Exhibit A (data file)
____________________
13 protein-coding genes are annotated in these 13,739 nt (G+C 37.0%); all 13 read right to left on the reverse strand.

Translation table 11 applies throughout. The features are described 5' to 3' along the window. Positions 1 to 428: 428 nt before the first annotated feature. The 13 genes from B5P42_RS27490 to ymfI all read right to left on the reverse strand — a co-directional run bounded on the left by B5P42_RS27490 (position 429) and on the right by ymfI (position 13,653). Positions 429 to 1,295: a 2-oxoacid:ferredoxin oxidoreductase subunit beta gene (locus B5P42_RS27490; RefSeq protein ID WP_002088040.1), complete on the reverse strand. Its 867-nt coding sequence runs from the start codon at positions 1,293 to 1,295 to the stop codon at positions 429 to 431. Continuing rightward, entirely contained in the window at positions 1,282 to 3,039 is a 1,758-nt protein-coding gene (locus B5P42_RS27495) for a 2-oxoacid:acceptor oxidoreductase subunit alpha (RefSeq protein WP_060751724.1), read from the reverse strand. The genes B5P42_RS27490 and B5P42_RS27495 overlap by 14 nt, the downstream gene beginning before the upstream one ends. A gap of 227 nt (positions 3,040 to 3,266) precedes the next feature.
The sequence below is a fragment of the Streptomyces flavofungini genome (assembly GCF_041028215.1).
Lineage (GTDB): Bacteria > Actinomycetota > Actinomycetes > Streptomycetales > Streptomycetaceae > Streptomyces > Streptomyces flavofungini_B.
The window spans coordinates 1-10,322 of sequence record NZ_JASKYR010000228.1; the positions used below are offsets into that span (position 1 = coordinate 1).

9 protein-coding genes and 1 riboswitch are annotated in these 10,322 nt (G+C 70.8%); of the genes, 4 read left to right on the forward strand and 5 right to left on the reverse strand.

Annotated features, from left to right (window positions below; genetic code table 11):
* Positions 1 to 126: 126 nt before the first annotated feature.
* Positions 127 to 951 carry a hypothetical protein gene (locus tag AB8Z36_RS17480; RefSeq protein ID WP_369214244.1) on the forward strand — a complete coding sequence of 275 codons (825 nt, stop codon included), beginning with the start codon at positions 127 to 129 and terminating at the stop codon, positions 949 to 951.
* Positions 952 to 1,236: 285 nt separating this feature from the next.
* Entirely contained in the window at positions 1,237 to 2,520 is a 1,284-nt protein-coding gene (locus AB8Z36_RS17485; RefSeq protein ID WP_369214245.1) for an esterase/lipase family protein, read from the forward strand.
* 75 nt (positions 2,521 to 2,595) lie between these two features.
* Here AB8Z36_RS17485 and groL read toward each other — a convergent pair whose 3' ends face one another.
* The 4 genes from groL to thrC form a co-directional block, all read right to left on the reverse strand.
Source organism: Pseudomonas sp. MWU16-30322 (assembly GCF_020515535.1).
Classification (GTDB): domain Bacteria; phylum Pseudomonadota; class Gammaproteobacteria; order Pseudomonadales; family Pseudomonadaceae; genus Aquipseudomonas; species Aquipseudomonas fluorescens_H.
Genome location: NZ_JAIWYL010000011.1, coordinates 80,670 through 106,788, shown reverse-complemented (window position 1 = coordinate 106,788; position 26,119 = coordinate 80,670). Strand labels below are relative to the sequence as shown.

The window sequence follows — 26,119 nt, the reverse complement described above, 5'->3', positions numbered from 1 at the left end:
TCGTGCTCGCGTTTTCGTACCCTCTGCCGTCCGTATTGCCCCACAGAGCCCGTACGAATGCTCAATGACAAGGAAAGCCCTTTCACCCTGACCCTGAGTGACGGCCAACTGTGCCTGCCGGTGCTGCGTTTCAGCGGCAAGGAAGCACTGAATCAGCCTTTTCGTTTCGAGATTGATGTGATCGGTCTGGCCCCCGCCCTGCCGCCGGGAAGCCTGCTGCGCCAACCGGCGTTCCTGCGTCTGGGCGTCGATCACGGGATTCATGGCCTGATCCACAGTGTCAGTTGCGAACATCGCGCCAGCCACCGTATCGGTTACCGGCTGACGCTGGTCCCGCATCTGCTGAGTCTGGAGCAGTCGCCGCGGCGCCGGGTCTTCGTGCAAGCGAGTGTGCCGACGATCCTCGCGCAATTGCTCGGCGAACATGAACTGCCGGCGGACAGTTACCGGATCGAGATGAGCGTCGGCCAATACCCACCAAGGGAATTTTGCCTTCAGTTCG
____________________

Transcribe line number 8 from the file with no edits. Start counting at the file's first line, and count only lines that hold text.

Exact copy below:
* Positions 1 to 126: 126 nt before the first annotated feature.